Great Multimedia Projects

There are thousand of good multimedia projects. Not only the big newsrooms like The New York Times ,The Guardian and the BBC are producing great material but also students and independent producers. Watching how the best are producing multimedia content:

1. One in Eight Million by The New York Times

To be honest the New York Times is a reference in every single field but they outperform themselves when it comes to multimedia projects. “One in 8 Million” is a compilation of audio slideshows with stories about average citizens who make New York the melting pot it is.

My favourite audio slideshow is a profile of Joseph Cotton, a grandfather from Bronx, who helps raise his four grandchildren. The photography is all in black and white and it is mesmerizing.

Every character is shown through pictures depicting daily life routines of an average family. You can a great variety of stories. From a woman who likes sadism and masochism to an actor who helps men meeting woman, every story is interesting.

2. Last Word by The New York Times

I have always loved the obituary section in newspapers. The New York Times is known to interview a lot of famous people about their lives for their own obituaries. The Last Word is completely different: people were asked how they wanted to be remembered.

The way the clips start is always memorable. Ed Koch starts by asking : “Did you miss me?”. As I said before, Art Buchwald has the best start: “Hi, I am Art Buchwald and I just died”. It is brilliant and we have the feeling that we are actually watching them for the last time!

The Last Word uses clips from the interview, photos, music and one thing that I normally don’t like: voice over. Here everything works perfectly.

3. Someone Once Told Me by Mario Cacciottolo

I love this concept: people take pictures of themselves holding a card with a phrase someone told them once. It has to be something said to them directly. Then you have a slideshow with all the pictures and what the sentences mean and they chose that particular sentence. It is so simple but it works perfectly.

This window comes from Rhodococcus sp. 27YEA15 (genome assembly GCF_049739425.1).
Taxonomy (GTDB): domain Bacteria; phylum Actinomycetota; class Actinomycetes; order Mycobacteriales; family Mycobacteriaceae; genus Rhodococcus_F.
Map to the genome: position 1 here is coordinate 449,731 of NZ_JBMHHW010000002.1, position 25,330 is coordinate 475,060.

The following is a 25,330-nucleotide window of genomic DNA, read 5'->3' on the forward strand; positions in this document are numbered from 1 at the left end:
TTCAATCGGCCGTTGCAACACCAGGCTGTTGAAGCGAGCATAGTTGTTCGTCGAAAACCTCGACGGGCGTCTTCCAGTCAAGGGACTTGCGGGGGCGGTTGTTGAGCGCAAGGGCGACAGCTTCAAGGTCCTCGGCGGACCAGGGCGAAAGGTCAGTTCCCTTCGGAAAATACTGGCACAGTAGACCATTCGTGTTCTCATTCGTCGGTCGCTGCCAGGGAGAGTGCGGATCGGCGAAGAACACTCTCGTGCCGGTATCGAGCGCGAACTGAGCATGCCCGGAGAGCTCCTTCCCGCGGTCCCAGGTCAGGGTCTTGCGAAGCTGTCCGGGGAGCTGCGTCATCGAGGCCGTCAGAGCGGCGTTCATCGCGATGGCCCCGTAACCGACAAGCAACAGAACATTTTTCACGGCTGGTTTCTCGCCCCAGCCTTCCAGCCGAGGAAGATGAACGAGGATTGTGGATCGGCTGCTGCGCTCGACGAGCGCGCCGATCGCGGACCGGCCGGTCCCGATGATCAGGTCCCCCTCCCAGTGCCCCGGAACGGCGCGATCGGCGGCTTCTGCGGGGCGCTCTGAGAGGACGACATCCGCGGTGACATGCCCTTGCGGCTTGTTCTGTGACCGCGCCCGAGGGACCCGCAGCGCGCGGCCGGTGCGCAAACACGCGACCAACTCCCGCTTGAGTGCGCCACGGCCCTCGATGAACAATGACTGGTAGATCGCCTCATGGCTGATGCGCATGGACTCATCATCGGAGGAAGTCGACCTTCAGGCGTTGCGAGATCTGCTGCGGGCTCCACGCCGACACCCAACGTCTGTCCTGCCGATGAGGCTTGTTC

Here are my favourite phrases:

4. A Tour of Duty by Paul Kerley

Compared to the previous projects this one is much simpler. It is an audio slideshow with pictures from behind the scenes of British soldiers in Afghanistan. In 2007 Captain Alexander Allan completed six-month deployment to Helmand, a province in Afghanistan, and photographed a lot of his experiences while he was there.

Opposite to a lot of slideshows where the music does not work, here the background music is amazing and just helps get in the story. This is the proof that simple projects can be amazing and all you need is a good story.

5. Snow Fall by The New York Times

When I discovered the Snow Fall it reminded me of 13 Seconds in August, a project by the Star Tribune produced in 2007 after the 35W bridge collapse in Minneapolis, United States of America.

Snow Fall was a web project made by the New York Times about a deadly avalanche. It has been called the “future of journalism” or, at least, a new level in multimedia journalism.

To be honest it is a brilliant long format project that used a lot elements in multimedia storytelling: texts, maps, graphics, video, audio and animations. It is probably the first big journalism project that uses HTML5, CSS3 and Javascript instead of Flash. However, it took 6 months and a team of about seventeen people to be done which most of newsrooms can’t afford.

This project has been very controversial and the question remains: Is this he future of journalism? I agree that it is not  but for a different reason. This is a project where the investment is worth it as “13 Seconds in August”. It was made by a Newspaper capable of investing in this kind of project, which is not usual ,as I said. But I have to say it is the future of big multimedia projects. Is it possible to do it weekly? Monthly? No.

But again it is all about the story and the demanding. The digital market is growing and the newsroom should keep up with with the pace.

I am going to finish by saying that in Portugal there was only one newspaper capable of pulling off a project of this nature and the difference is still abysmal.

6. HighRise/Out of my window by  Katerina Cizek

Highrise is a multi-media and multiyear art project about the human experience in vertical suburbs. HighRise also included a web documentary that explores the lives of families living in high-rise buildings in 13 cities around the world. Out of my window was shot in Chicago, Toronto, Monteral, Havana, São Paulo, Amsterdam, Prague, Istambul, Beirute, Bangalore, Phnom Penh, Tainan and Johannesburg.

The project was funded by the National Film Board of canada and won an International Digital Emmy Awards in the category of digital program: non-fiction.

The stories are in 13 different languages with subtitles in English which makes it more authentic. Moreover, we have control over what we want to see and ear. We can choose to travel around with the map. It is massive!

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